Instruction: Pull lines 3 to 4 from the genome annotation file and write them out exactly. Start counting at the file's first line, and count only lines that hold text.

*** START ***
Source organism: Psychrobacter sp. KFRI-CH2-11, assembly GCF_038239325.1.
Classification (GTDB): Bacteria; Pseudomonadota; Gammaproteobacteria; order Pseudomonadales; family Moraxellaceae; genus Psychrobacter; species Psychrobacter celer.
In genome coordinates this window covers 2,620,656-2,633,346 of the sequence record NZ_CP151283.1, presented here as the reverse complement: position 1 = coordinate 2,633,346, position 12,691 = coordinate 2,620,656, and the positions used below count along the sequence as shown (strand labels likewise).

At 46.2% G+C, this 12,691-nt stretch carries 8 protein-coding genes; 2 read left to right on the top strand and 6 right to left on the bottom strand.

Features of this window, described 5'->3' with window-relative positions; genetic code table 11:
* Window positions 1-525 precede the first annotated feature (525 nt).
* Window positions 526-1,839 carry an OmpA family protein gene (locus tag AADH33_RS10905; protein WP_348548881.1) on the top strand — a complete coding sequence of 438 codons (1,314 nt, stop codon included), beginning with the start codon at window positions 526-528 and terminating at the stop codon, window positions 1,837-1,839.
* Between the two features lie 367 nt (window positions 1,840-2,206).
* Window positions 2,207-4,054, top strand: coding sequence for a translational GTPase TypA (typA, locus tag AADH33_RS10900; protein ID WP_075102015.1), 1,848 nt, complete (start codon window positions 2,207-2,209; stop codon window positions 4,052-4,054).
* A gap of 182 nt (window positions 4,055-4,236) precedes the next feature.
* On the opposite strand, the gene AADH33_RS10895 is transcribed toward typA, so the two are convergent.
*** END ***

In genome coordinates this window covers 2,620,656-2,633,346 of the sequence record NZ_CP151283.1, presented here as the reverse complement: position 1 = coordinate 2,633,346, position 12,691 = coordinate 2,620,656, and the positions used below count along the sequence as shown (strand labels likewise).

At 46.2% G+C, this 12,691-nt stretch carries 8 protein-coding genes; 2 read left to right on the top strand and 6 right to left on the bottom strand.